It is not the case that the conservative/right-wing majority on the Supreme Court is unquestioningly loyal to Trump. It is the case, though, that this court has embraced right-wing positions repeatedly, from abortion access to bureaucratic power to presidential immunity.
The system is set up so that it and Congress should serve as checks on Trump’s power. Both have instead often kowtowed to or enabled it.
Trump would have more international allies. The rightward shift in American politics has been matched in other allied countries, including France, Germany, Italy and the Netherlands. Trump’s approach to immigration, Russia and democracy are no longer as exceptional as they once were.
The media would be less able to hold him accountable. The media landscape has become more splintered since 2016, with many traditional publications seeing audiences erode. The effort to combat social media misinformation that followed the tumult of the 2016 election has been reversed or abandoned.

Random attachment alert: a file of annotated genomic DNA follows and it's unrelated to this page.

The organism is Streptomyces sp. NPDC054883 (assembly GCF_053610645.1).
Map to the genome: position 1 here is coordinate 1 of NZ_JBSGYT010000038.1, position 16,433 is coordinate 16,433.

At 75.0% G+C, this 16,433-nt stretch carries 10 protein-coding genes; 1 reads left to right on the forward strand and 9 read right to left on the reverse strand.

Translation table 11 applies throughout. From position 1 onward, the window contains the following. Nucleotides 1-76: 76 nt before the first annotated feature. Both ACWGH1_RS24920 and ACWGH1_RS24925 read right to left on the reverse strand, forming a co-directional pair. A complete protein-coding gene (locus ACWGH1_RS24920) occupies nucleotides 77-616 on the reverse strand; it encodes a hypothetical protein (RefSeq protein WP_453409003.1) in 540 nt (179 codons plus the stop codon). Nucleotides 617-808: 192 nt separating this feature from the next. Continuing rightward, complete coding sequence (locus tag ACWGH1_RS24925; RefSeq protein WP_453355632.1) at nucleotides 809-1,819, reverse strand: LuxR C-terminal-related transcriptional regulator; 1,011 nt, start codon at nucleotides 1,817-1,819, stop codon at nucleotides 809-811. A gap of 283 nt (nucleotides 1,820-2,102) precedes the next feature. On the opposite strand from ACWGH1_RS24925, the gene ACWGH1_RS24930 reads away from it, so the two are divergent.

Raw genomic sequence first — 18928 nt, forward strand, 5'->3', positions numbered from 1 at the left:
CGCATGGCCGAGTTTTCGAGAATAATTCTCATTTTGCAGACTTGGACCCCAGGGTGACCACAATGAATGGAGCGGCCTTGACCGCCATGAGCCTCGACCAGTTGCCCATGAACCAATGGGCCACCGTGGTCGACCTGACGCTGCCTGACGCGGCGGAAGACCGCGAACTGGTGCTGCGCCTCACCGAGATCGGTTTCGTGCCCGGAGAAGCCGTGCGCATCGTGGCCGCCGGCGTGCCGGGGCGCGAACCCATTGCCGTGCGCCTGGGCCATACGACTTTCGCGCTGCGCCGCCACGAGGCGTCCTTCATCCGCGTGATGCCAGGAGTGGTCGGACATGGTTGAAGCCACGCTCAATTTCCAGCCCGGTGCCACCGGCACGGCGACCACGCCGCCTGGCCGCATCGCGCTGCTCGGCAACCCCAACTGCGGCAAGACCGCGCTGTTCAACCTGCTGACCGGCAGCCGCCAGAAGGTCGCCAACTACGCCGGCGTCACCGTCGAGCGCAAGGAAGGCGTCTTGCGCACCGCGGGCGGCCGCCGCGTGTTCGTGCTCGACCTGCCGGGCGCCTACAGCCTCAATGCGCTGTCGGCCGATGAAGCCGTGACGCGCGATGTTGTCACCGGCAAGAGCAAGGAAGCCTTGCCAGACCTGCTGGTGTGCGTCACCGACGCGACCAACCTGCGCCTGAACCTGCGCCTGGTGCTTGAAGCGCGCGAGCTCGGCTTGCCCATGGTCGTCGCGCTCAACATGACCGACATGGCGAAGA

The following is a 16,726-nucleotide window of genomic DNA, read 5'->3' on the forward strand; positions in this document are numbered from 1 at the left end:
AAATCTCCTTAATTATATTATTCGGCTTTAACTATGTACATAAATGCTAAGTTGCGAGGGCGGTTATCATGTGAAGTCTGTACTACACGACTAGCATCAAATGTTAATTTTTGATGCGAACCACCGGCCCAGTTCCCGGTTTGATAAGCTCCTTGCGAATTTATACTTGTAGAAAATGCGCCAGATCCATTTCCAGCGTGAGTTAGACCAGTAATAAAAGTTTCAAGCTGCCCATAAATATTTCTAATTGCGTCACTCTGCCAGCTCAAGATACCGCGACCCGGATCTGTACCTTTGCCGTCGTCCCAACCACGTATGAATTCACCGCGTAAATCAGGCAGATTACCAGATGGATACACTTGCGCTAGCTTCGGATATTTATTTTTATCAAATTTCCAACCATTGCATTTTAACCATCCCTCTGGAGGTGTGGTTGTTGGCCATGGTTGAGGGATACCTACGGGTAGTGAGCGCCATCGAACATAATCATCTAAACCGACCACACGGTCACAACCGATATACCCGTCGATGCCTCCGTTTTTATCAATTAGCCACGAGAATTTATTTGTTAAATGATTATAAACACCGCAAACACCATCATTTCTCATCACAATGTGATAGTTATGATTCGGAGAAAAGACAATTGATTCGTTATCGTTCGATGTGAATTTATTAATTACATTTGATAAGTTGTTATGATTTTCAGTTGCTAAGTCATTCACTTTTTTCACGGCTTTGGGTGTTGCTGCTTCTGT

He would take office with a mandate to be who he has promised to be. Should Trump win in November, even by once again triumphing only in the electoral college vote, Trump would point to the victory as an endorsement of what he’s promised to do — and he would have a point.
This wouldn’t be like 2016, when voters heard Trump’s promises but still assumed he was relatively moderate. Now, Americans should know what Trump wants to do and how he’ll try to do it.
Trump said he’d want to be a dictator on his first day in office. His supporters cheered the idea. But that wouldn’t come to fruition. What might come instead is an authoritarian presidency: punishing opponents and rewarding allies, overhauling government to serve his whims, not the country’s. And all of it obscured by a web of dishonesty.
It’s what he’s said he’ll do and it’s what his allies are working to ensure he can do.